We in Michigan usually take great pride in our state's natural beauty and precious resources. So, I find it incredibly disheartening that one of our state's most beautiful and precious resources – its autistic community – is largely misunderstood, marginalized and woefully under-valued.
We live in a time when globalism and other factors are impacting Michigan's economy. We must learn to adapt to these changing times if we are ever going to thrive again as a state. And our autistic citizens could be just the leaders we need to help create an economically, socially and culturally robust future. History is replete with examples of high-functioning autistic individuals who have changed our view of the world and how we live our lives. Psychological experts have determined that Albert Einstein, Charles Darwin, Sir Isaac Newton, Thomas Jefferson, Wolfgang Amadeus Mozart and Michelangelo were all extremely high-functioning individuals with autism. People with an ASD (Autism Spectrum Disorder) can fall anywhere on the spectrum and be either high- or low-functioning. I have Asperger's Syndrome, a high-functioning form of autism. It causes me to struggle with socializing and with processing certain sensory input like lights, sounds, scents, and touch. As challenging and daunting as my life can be, autism hasn't prevented me from becoming an author who has been read by millions of people; giving a well-received TED Talk at TEDxMSU; and being featured on the cover of the July 2016 Mensa World Journal. I was also honored by Michigan's House of Representatives for winning a global election to become the World Genius Directory's 2016 Genius of the Year for America. Watch Jeffrey Allen Ford's TED Talk at TEDxMSU
As you can see, there are many people on the autism spectrum who can achieve absolutely anything! With the many profound strengths those with autism can possess, you might assume they were in high demand in the workplace. Instead, an estimated 90% of autistic adults in our country are unemployed or underemployed. That's truly a shame because high-functioning people with autism often excel in the STEM (science, technology, engineering, math) fields, and both higher- and lower- functioning people with autism are often happy in occupations that involve a set routine and/or large amounts of repetition that others would find impossible to stand. Both the autistic and the non-autistic are diminished by our society's lack of acceptance. Autistic individuals make wonderful friends, neighbors, spouses, coworkers and bosses. Here are some key steps to increasing autism acceptance and helping everyone with autism to find their place in the world: Parents need to model acceptance. Enlightened parents can teach their children early on to be accepting of their autistic neighbors and classmates. They can explain that autism is merely one of the many different ways that people process the world, and that we all have unique challenges we must face in life. Share with them the natural beauty of accepting people's differences and answer all of your child's questions to the best of your ability. Incorporate autism acceptance throughout the school curriculum. There are numerous excellent examples of outstanding autistic historical figures that our schools could seamlessly incorporate into their classes. Darwin, and Sir Isaac Newton should be mentioned in science; Einstein in math and science; Mozart in music; Michelangelo in art; and Daryl Hannah and Dan Aykroyd in drama. Sharing the stories of autistic individuals achieving at the highest levels will help the non-autistic children to better accept the autistic children. It will also help the autistic children to have a sense of pride in who they are.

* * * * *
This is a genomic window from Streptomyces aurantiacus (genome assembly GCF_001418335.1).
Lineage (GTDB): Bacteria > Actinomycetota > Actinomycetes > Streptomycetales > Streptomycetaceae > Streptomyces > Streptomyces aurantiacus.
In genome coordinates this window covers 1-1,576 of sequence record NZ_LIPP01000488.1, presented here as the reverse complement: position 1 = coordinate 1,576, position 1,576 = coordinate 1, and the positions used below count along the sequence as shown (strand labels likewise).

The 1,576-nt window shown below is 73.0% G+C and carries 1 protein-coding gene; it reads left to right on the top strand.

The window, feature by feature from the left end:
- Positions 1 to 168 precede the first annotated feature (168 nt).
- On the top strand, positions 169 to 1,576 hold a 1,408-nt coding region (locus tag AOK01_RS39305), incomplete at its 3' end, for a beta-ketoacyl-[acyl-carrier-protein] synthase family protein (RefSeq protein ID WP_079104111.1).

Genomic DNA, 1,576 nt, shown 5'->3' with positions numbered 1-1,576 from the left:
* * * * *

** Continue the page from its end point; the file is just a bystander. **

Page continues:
GUEST: Jeffery Allen Ford is an author, speaker and the World Genius Directory's 2016 Genius of the Year for America.